Here are all the supplements I take and why I take them condensed in a SparkNotes version. For the full detailed version, check out my other blog 7 Supplements I Take to See Results.
Protein should be on everyone's list of supplements to aid in their workouts. Protein supplements are a well-researched product and deliver quite a bang for your buck. Be it you’re losing weight or gaining muscle, accomplishing your protein intake for the day is necessary and studies show that.
Take 1 scoop (25g) post-workout and another 1 an hour later to increase your protein muscle synthesis.
If you’re allergic to whey protein, take a beef protein or egg protein over pea, soy, or vegan proteins. Research shows that these proteins are inferior to animal-based proteins and even inferior to carb fillers.
As a major source of energy, carbs are broken down into glucose and later converted into glycogen in the cell. They are the body's first source of energy and are great for high-intensity workouts or activities. If you find yourself lacking energy or getting lightheaded during workouts, try including this supplement.
If your goal is to cut fat, I would advise against taking carbs, however. More access to carbs means less burning of fat and carbs are usually in excess on current western culture diets.
Only use a carb filler if your goal is to gain muscle, you are an endurance athlete or an experienced weight lifter that engages in high-intensity workouts consistently.
EAAs stands for “essential amino acids” and consist of the 9 most readily available amino acids. You may have heard of BCAAs, which stands for “branch chain amino acids.” These only consist of 3 amino acids.
EAAs aid in energy production and output and during a workout session helps with slowing down protein breakdown. You take an EAA intra-workout, slowly sipping on it while exercising. This will maintain your energy levels and keep you focused during the workout.
When selecting an EAA, make sure to select a high-quality brand as many brands out there lack the quality and include many fillers such as sugars. Research before buying and look for quality certificates.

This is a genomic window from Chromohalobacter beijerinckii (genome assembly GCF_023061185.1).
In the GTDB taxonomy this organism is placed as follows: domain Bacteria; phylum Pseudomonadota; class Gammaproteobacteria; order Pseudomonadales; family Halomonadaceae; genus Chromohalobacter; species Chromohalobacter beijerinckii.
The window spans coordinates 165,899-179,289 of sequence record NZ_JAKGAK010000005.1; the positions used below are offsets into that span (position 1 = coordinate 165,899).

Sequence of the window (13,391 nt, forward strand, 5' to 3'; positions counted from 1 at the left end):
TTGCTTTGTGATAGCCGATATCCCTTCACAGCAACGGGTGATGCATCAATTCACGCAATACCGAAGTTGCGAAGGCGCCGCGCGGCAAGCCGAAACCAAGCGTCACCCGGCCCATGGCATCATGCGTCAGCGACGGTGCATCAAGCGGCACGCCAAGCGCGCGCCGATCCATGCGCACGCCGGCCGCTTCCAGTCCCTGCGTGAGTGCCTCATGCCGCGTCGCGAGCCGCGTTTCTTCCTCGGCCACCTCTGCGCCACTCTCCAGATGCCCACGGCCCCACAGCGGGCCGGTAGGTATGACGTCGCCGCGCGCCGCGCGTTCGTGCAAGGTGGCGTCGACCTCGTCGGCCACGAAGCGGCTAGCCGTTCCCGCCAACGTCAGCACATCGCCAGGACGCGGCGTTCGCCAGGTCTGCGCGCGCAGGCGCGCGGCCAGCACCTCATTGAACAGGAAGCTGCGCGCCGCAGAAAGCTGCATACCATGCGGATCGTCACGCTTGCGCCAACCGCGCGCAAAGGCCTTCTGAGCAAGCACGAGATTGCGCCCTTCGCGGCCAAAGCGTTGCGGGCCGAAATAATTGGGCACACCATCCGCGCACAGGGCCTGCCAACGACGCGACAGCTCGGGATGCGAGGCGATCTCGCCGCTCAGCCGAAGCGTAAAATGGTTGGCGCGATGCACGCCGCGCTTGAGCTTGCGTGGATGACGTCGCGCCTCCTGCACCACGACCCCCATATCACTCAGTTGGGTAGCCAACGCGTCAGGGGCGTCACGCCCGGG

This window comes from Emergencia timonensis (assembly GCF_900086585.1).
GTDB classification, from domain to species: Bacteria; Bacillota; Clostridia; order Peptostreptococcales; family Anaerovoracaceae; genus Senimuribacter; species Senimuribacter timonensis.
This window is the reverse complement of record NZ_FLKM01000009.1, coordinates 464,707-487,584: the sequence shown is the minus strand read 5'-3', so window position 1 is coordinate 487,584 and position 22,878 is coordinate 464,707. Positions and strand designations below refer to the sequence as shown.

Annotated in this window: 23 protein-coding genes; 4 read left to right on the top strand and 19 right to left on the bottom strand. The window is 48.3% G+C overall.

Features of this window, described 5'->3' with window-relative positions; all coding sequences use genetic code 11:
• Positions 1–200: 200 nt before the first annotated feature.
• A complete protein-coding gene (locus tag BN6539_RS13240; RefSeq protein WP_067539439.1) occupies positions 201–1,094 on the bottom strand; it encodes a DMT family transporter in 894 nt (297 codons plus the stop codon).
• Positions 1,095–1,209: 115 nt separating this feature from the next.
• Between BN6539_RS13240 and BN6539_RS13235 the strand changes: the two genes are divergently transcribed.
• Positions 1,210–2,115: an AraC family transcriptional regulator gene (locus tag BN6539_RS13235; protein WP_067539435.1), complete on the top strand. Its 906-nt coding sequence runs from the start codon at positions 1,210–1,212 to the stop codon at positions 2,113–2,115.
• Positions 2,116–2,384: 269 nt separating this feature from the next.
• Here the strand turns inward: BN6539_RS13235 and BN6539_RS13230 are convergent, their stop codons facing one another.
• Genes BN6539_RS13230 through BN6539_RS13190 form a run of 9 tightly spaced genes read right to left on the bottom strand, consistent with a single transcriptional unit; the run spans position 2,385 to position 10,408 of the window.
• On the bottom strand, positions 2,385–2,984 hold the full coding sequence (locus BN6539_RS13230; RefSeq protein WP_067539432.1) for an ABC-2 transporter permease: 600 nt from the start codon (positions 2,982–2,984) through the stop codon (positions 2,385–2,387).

Creatine helps with ATP production which is a chemical in cells that create energy in the body. ATP would be the first line of energy production, followed by glucose and then oxidative. When ATP is more readily available in your system, your output during a training session will improve dramatically.
Creatine is great for anybody and has few drawbacks (contrary to common misconceptions.) If you’re a female, elderly, or vegetarian, creatine will be of great help as ATP is created using mostly compounds derived from animals.
Glutamine aids in lymphatic and immune function. When damaging the body through exercise, it is important to receive sufficient recovery. Growth in the body is achieved through recovery and, thus, needs help from the immune system.
This will reduce future fatigue during and after exercise and those using glutamine will see a speedier recovery.
Magnesium is one of those minerals that are deficient in a majority of people. Also responsible for ATP production, magnesium will help with nerve conduction, muscle contraction, and blood pressure regulation. Taken during training, it will also reduce fatigue and promote glucose and glycogen production.
Glycinate helps target muscle tissue specifically as other forms (i.e. oxide, taurate, threonate, malate, etc.) will provide functions to different organs and tissues. Avoid citrate forms as this is an inexpensive and low-quality form of magnesium.
Beta-Alanine is a common component in most pre-workouts but can be as good on its own. The main benefit of beta-alanine is its ability to increase carnosine levels in the muscle tissue. Carnosine has been shown to increase cognitive function and increased resilience to stress. Taken over an extended period, beta-alanine has also been shown to improve tactile performance and reduce neuromuscular fatigue.
Instead of using pre-workout, try using just beta-alanine and cut out the crap from the other stuff.